How Does a Moral Hazard Affect Health Insurance?
Find out if you’re getting ripped off on your car insurance in less than two minutes.
No long forms · No spam · No fees
Usually when you get health insurance, you have a choice between many different healthcare plans. These plans have differing levels of coverage for a certain price, with more expensive coverage offering more options. Most people usually select a health insurance plan that fits their needs and budget.
To make sure people don’t use medical insurance when they don’t need it, health insurance companies charge deductibles, copayments, and coinsurance when you visit your doctor. Insurance companies call this “eliminating a moral hazard.”
Here’s what you should know about how “moral hazards” affect health insurance and what insurance companies do to combat these situations.
How Health Insurance Works
Before you get health insurance, either through the Affordable Care Act (ACA), your company, a private insurance plan, or Medicare/Medicaid, you have to decide what kind of coverage you want. Most people try to balance the amount of coverage they get with the overall cost of a particular plan.
The actual price of an insurance plan is more than your monthly premium. It is also affected by such things as the deductible, copayments, and coinsurance you have to pay as a part of your medical care. Plans also provide varying levels of coverage with the insurance company, and as the policy holder, you share part of the burden of the care.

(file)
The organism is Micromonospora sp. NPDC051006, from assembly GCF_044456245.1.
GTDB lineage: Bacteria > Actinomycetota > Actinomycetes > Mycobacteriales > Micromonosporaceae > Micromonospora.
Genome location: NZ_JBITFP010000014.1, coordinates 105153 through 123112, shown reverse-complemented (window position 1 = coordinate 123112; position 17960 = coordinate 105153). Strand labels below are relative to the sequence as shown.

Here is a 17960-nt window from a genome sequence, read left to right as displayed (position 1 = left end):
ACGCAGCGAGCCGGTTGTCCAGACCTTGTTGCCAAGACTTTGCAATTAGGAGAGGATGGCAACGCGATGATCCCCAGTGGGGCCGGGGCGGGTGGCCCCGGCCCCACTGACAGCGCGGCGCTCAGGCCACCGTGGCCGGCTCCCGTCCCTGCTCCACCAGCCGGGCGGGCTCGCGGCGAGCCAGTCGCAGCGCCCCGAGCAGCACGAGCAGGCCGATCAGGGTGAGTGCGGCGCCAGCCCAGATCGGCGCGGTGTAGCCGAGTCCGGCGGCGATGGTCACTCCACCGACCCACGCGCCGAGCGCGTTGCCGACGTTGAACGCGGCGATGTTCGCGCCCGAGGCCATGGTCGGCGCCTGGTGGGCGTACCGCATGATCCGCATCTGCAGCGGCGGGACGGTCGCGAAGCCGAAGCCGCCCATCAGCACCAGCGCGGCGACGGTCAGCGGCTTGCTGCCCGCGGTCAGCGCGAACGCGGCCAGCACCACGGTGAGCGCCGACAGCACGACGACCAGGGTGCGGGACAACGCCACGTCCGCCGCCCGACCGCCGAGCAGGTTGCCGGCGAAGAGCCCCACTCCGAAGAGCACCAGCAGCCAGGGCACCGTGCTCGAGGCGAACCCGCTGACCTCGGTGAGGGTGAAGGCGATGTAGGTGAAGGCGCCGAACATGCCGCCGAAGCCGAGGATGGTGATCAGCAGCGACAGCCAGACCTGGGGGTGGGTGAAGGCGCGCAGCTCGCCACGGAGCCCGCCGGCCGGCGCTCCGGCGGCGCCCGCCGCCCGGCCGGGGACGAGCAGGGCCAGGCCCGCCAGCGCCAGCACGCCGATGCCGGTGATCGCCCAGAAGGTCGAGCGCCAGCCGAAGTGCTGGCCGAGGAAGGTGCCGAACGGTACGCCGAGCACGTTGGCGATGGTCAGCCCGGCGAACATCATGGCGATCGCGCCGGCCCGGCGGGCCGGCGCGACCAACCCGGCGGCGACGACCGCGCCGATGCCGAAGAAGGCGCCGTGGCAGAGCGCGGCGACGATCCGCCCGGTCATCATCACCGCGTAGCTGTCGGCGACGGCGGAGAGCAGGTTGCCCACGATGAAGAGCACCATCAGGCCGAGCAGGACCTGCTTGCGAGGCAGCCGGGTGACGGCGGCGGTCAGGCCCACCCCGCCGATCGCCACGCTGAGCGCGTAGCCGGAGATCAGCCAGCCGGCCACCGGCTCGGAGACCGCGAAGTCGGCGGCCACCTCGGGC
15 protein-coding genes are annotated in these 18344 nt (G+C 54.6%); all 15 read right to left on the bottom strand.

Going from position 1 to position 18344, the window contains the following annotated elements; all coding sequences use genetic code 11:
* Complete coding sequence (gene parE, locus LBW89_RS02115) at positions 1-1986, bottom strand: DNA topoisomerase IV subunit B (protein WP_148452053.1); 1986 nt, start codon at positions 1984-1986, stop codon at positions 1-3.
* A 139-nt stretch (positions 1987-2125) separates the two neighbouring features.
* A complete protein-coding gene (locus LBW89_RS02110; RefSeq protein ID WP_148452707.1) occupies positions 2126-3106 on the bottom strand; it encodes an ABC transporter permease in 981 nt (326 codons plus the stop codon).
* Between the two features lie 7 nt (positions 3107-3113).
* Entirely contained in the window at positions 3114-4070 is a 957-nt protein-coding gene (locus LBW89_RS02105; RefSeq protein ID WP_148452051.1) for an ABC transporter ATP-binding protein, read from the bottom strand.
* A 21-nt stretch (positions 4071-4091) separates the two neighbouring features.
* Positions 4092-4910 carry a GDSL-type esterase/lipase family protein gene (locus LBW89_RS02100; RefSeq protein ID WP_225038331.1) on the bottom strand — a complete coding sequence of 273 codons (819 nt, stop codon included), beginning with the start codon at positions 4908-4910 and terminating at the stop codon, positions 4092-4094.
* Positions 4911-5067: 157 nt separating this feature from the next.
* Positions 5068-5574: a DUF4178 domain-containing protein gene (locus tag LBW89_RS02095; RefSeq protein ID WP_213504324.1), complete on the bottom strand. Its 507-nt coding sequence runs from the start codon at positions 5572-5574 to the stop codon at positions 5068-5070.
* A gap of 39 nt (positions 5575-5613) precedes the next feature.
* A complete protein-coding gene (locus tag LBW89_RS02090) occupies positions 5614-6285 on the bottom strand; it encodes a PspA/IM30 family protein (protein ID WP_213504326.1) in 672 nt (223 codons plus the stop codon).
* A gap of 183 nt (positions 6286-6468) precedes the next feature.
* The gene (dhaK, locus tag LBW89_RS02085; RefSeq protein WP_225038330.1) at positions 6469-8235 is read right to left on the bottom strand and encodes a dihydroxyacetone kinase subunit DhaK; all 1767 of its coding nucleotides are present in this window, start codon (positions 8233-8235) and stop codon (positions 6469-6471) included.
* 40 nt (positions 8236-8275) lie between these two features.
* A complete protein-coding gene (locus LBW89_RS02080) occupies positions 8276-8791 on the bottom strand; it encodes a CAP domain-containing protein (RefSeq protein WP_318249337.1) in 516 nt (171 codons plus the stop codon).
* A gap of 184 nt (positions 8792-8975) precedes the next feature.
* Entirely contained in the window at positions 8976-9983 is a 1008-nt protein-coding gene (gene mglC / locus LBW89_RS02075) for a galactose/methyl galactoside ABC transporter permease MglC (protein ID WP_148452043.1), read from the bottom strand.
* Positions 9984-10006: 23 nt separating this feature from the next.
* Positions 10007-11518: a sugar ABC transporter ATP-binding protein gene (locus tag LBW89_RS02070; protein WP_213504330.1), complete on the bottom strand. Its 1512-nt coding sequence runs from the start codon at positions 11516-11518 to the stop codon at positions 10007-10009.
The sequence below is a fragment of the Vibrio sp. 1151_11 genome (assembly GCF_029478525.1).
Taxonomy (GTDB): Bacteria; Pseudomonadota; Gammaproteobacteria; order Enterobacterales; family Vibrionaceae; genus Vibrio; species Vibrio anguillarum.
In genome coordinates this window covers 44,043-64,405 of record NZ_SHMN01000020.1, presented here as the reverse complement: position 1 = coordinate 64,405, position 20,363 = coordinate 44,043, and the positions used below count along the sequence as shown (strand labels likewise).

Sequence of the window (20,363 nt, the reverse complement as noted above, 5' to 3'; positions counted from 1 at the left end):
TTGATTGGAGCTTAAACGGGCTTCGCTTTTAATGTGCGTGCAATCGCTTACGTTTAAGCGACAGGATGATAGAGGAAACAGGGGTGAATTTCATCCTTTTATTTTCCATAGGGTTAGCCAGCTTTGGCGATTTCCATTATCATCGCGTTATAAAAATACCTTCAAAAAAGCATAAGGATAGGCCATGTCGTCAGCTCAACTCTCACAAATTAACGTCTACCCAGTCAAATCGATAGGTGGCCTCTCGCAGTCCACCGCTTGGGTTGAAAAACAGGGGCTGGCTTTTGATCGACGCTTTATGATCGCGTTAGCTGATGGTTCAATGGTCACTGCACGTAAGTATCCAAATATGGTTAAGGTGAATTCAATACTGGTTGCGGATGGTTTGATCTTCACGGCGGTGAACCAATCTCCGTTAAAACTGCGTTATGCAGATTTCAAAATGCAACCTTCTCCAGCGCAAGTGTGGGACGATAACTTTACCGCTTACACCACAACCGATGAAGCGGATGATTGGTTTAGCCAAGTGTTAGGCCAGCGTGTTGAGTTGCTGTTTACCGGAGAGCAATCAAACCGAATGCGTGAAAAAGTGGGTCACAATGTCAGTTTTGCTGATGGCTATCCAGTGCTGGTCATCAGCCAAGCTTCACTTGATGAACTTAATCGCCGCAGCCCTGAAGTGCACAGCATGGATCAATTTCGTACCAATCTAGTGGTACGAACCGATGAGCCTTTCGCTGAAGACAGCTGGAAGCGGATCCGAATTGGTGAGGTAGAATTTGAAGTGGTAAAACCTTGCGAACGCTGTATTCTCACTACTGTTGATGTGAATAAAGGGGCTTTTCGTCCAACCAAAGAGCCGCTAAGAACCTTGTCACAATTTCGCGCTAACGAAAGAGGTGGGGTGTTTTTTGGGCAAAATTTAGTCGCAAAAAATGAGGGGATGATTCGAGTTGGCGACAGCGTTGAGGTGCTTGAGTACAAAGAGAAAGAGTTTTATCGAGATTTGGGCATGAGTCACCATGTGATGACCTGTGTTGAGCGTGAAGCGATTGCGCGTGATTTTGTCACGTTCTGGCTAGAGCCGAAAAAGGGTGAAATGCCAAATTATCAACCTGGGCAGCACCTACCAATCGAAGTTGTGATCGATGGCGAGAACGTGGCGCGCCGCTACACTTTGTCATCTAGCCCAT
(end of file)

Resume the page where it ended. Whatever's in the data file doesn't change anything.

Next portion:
Common plans include 80/20 coverage, where the insurance company pays 80% of the costs and you pay 20%, after you pay your deductible. Insurance plans also have a maximum cost out of pocket, which is the maximum amount you will have to pay. If you want your insurance company to pay more of the bill, such as a 90/10 plan, then you have to pay more in the form of premiums.
When Is a Moral Hazard Created?
A moral hazard is created when these out-of-pocket costs are lowered. This usually results in an increase in the use of the health care provided. On the other hand, taking a more costly plan can also create a moral hazard because the insured is more likely to search for more expensive options for care since they end up paying less of a percentage of the overall costs.
A study from John Hopkins shows that about 14% of the people with a more expensive plan would have been fine with a less costly one. In essence, the plan holders did not need the higher level of care, as their condition could have just as easily been treated with preventive care.
How Insurance Companies Deal With Moral Hazards in Health Insurance Plans
As noted, insurance companies use deductibles, copayments, and coinsurance to try and reduce the effect of moral hazards on health insurance. Even people with health insurance through the ACA or Medicare have to bear some of the burden of their care through the above methods, though those with a low income can get help with paying for their plan from the government.
The bottom line: Insurance companies generally try to discourage the insured from using their healthcare plan unless they need to.
Ultimately, an increase in the amount of higher care means an increase in everyone’s costs when it comes to their health insurance. This is due mainly to the fact that when insurance companies have to take on more of a burden, they pass it on to their customers in the form of raised premium.